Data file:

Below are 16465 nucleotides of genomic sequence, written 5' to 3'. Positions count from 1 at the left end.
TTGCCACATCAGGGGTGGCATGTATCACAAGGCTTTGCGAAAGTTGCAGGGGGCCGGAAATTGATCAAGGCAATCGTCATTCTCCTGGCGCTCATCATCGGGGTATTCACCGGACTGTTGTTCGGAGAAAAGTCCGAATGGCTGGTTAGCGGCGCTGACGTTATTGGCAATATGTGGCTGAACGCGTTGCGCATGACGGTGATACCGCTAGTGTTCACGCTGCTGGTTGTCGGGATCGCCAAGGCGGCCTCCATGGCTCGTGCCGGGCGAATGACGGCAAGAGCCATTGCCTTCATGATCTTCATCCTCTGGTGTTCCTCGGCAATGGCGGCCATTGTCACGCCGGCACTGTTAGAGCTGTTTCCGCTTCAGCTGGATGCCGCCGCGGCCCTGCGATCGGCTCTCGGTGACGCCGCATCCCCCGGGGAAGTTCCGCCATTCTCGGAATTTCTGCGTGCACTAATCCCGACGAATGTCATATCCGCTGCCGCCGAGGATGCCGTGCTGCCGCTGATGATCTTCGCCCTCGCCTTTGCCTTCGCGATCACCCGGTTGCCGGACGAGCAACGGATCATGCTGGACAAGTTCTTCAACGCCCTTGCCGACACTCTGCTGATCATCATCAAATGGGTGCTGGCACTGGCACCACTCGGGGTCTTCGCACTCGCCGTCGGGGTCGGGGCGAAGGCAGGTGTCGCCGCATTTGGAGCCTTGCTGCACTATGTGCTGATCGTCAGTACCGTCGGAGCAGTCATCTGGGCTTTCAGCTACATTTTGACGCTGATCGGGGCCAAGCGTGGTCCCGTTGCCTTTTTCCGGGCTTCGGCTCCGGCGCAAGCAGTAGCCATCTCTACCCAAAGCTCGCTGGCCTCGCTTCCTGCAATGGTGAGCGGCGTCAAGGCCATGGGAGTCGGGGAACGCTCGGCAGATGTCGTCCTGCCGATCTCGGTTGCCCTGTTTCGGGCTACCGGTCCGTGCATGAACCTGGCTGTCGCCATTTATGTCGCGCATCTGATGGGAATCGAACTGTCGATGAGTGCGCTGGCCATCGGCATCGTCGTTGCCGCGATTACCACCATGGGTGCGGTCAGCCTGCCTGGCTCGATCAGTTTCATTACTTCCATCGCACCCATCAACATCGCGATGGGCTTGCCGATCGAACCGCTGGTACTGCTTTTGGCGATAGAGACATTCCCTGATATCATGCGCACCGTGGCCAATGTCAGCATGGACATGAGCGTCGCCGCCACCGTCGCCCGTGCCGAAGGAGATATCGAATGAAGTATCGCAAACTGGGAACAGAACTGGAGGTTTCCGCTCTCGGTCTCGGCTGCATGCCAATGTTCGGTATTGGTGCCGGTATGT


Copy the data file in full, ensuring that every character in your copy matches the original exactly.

Below are 16465 nucleotides of genomic sequence, written 5' to 3'. Positions count from 1 at the left end.
TTGCCACATCAGGGGTGGCATGTATCACAAGGCTTTGCGAAAGTTGCAGGGGGCCGGAAATTGATCAAGGCAATCGTCATTCTCCTGGCGCTCATCATCGGGGTATTCACCGGACTGTTGTTCGGAGAAAAGTCCGAATGGCTGGTTAGCGGCGCTGACGTTATTGGCAATATGTGGCTGAACGCGTTGCGCATGACGGTGATACCGCTAGTGTTCACGCTGCTGGTTGTCGGGATCGCCAAGGCGGCCTCCATGGCTCGTGCCGGGCGAATGACGGCAAGAGCCATTGCCTTCATGATCTTCATCCTCTGGTGTTCCTCGGCAATGGCGGCCATTGTCACGCCGGCACTGTTAGAGCTGTTTCCGCTTCAGCTGGATGCCGCCGCGGCCCTGCGATCGGCTCTCGGTGACGCCGCATCCCCCGGGGAAGTTCCGCCATTCTCGGAATTTCTGCGTGCACTAATCCCGACGAATGTCATATCCGCTGCCGCCGAGGATGCCGTGCTGCCGCTGATGATCTTCGCCCTCGCCTTTGCCTTCGCGATCACCCGGTTGCCGGACGAGCAACGGATCATGCTGGACAAGTTCTTCAACGCCCTTGCCGACACTCTGCTGATCATCATCAAATGGGTGCTGGCACTGGCACCACTCGGGGTCTTCGCACTCGCCGTCGGGGTCGGGGCGAAGGCAGGTGTCGCCGCATTTGGAGCCTTGCTGCACTATGTGCTGATCGTCAGTACCGTCGGAGCAGTCATCTGGGCTTTCAGCTACATTTTGACGCTGATCGGGGCCAAGCGTGGTCCCGTTGCCTTTTTCCGGGCTTCGGCTCCGGCGCAAGCAGTAGCCATCTCTACCCAAAGCTCGCTGGCCTCGCTTCCTGCAATGGTGAGCGGCGTCAAGGCCATGGGAGTCGGGGAACGCTCGGCAGATGTCGTCCTGCCGATCTCGGTTGCCCTGTTTCGGGCTACCGGTCCGTGCATGAACCTGGCTGTCGCCATTTATGTCGCGCATCTGATGGGAATCGAACTGTCGATGAGTGCGCTGGCCATCGGCATCGTCGTTGCCGCGATTACCACCATGGGTGCGGTCAGCCTGCCTGGCTCGATCAGTTTCATTACTTCCATCGCACCCATCAACATCGCGATGGGCTTGCCGATCGAACCGCTGGTACTGCTTTTGGCGATAGAGACATTCCCTGATATCATGCGCACCGTGGCCAATGTCAGCATGGACATGAGCGTCGCCGCCACCGTCGCCCGTGCCGAAGGAGATATCGAATGAAGTATCGCAAACTGGGAACAGAACTGGAGGTTTCCGCTCTCGGTCTCGGCTGCATGCCAATGTTCGGTATTGGTGCCGGTATGT